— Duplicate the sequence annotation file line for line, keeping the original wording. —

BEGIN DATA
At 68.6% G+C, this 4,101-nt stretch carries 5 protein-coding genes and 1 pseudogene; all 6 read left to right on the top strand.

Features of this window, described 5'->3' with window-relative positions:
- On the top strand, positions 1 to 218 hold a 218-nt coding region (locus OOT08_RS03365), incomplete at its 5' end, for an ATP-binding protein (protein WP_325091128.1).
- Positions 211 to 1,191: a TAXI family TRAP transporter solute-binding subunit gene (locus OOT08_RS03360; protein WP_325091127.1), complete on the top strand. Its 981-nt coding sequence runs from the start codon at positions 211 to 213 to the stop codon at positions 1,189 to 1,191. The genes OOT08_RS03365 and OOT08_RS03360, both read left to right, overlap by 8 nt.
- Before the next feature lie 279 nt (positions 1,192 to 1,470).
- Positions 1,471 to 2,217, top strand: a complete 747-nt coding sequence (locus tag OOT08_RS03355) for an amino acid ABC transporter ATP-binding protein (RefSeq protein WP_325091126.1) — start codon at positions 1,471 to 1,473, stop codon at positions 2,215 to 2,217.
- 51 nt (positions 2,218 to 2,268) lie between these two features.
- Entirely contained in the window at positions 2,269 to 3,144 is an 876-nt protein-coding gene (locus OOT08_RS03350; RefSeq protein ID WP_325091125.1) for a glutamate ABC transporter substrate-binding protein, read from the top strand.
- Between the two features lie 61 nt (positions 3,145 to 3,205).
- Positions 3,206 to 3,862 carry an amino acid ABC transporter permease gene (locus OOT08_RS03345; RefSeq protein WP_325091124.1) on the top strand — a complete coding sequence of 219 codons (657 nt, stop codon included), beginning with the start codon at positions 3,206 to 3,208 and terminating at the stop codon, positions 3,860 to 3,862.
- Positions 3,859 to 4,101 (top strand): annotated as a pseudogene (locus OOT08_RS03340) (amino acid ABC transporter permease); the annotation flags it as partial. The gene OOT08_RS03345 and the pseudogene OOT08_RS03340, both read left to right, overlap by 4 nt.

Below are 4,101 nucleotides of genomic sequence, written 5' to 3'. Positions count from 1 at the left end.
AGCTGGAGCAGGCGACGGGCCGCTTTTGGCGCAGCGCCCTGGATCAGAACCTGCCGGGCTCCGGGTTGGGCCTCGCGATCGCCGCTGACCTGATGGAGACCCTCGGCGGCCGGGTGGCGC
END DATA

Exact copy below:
At 68.6% G+C, this 4,101-nt stretch carries 5 protein-coding genes and 1 pseudogene; all 6 read left to right on the top strand.

Features of this window, described 5'->3' with window-relative positions:
- On the top strand, positions 1 to 218 hold a 218-nt coding region (locus OOT08_RS03365), incomplete at its 5' end, for an ATP-binding protein (protein WP_325091128.1).
- Positions 211 to 1,191: a TAXI family TRAP transporter solute-binding subunit gene (locus OOT08_RS03360; protein WP_325091127.1), complete on the top strand. Its 981-nt coding sequence runs from the start codon at positions 211 to 213 to the stop codon at positions 1,189 to 1,191. The genes OOT08_RS03365 and OOT08_RS03360, both read left to right, overlap by 8 nt.
- Before the next feature lie 279 nt (positions 1,192 to 1,470).
- Positions 1,471 to 2,217, top strand: a complete 747-nt coding sequence (locus tag OOT08_RS03355) for an amino acid ABC transporter ATP-binding protein (RefSeq protein WP_325091126.1) — start codon at positions 1,471 to 1,473, stop codon at positions 2,215 to 2,217.
- 51 nt (positions 2,218 to 2,268) lie between these two features.
- Entirely contained in the window at positions 2,269 to 3,144 is an 876-nt protein-coding gene (locus OOT08_RS03350; RefSeq protein ID WP_325091125.1) for a glutamate ABC transporter substrate-binding protein, read from the top strand.
- Between the two features lie 61 nt (positions 3,145 to 3,205).
- Positions 3,206 to 3,862 carry an amino acid ABC transporter permease gene (locus OOT08_RS03345; RefSeq protein WP_325091124.1) on the top strand — a complete coding sequence of 219 codons (657 nt, stop codon included), beginning with the start codon at positions 3,206 to 3,208 and terminating at the stop codon, positions 3,860 to 3,862.
- Positions 3,859 to 4,101 (top strand): annotated as a pseudogene (locus OOT08_RS03340) (amino acid ABC transporter permease); the annotation flags it as partial. The gene OOT08_RS03345 and the pseudogene OOT08_RS03340, both read left to right, overlap by 4 nt.

Below are 4,101 nucleotides of genomic sequence, written 5' to 3'. Positions count from 1 at the left end.
AGCTGGAGCAGGCGACGGGCCGCTTTTGGCGCAGCGCCCTGGATCAGAACCTGCCGGGCTCCGGGTTGGGCCTCGCGATCGCCGCTGACCTGATGGAGACCCTCGGCGGCCGGGTGGCGC